Nukeproof Nirvana Jacket
This jacket caught me completely off guard. I got it in summer, during the hottest week of the year to be precise. It stayed folded up neatly in its packet, patiently waited to ‘wow’ me, and made its debut on a day I hadn’t planned on needing a jacket. I had a quick poke around to see the pocket and cuff situation (the two key factors for choosing a jacket in my case). Big stealth pockets. Half elasticated cuffs that cover the top of your hands neatly. I decided that a bold colour statement was about due since I only ever wear black riding kit, whipped it on and to be honest… have barely taken it off since.
For someone who likes to layer their kit, it’s the perfect jacket for windproofing and waterproofing, and the fact it packs down into the chest pocket and leaves a handy carabiner hanging out is the icing on the cake. No excuses for not carrying an emergency layer around.
Now for my embarrassing confession. I calculated that I hadn’t washed this jacket for FOUR months, bearing in mind I wear it all the time. And if I’m not wearing it, it’s still with me, often strapped to the top of my hip pack being showered in canal water. But at a glance it looks close to new – the mud rinses off so easily in the rain, the colour hides grub pretty well, and it mysteriously doesn’t crease.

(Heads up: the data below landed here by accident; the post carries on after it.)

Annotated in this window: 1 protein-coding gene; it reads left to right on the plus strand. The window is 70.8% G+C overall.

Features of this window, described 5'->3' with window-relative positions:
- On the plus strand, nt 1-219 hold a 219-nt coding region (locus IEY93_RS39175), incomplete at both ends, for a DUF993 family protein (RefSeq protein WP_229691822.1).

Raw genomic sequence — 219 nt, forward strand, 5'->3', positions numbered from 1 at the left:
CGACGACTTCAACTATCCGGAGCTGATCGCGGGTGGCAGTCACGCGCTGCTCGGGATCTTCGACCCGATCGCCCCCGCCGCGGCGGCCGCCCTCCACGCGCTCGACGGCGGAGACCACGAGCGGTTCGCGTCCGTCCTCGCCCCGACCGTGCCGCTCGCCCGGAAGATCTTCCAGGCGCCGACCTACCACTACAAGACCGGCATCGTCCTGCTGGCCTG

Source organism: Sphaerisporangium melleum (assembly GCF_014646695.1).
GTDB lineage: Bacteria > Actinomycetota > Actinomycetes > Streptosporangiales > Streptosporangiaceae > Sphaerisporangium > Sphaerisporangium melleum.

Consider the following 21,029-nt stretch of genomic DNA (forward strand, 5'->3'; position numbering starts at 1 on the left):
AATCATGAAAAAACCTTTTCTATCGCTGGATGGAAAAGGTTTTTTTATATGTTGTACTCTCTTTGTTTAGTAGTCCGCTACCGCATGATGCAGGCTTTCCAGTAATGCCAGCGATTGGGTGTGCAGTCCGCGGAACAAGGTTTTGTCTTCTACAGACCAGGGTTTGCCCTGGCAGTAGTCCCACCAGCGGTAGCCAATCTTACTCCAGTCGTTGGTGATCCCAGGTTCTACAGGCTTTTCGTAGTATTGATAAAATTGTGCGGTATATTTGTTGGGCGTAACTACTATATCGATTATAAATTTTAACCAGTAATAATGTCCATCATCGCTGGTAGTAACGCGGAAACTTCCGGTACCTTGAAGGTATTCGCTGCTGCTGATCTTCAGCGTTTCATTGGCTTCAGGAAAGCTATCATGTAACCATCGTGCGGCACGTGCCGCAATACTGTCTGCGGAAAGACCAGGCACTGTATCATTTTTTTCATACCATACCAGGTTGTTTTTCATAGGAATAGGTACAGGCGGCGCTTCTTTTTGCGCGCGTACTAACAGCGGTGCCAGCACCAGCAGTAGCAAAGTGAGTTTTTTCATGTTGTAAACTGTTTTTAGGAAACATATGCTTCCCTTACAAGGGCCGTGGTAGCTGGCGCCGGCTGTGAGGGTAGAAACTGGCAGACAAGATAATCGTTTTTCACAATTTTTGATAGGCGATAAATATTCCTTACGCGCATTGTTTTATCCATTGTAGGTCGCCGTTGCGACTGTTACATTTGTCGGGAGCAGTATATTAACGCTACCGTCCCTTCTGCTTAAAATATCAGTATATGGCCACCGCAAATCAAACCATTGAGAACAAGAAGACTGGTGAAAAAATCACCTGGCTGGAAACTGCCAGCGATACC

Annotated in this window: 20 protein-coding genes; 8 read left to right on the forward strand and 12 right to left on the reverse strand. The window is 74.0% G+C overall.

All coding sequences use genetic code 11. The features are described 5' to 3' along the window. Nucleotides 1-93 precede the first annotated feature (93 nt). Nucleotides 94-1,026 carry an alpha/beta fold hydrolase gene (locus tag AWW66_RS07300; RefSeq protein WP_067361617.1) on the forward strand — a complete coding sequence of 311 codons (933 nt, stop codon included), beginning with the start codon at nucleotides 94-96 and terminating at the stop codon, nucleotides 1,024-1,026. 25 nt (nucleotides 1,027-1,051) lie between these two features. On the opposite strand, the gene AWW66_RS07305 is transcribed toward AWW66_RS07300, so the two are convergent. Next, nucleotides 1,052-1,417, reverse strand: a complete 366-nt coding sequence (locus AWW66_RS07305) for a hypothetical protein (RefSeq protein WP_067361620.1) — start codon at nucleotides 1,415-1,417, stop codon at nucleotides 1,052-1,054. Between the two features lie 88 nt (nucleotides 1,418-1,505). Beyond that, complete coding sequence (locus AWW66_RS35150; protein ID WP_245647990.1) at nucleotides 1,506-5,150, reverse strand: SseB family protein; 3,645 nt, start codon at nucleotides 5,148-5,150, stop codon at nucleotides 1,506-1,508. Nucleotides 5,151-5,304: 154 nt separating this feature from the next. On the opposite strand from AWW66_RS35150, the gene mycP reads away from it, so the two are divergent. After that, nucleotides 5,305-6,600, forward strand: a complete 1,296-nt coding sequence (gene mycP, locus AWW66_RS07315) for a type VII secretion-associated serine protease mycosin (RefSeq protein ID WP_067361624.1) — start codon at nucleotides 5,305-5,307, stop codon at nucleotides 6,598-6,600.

I’ve washed it, now, and it’s hanging on the back of my chair as I type this despite the fact I’m not riding a bike today. It’s my everything jacket.
FINDRA Caddon Merino Cowl Neck Top
2019 was the year I learned the art of layering, having spent several years struggling with temperature regulation on rides. Perfecting the layers has been trial and error, but one item that seems to always be a welcome addition is this merino top from FINDRA.
The sleeves are long enough to cover most of my hands, even though I have quite long arms. There’s a thumb hole to make this more comfortable and also so you can put your gloves on over them. Despite having worn this daily for the past few months, there is no sign of wear around the hole.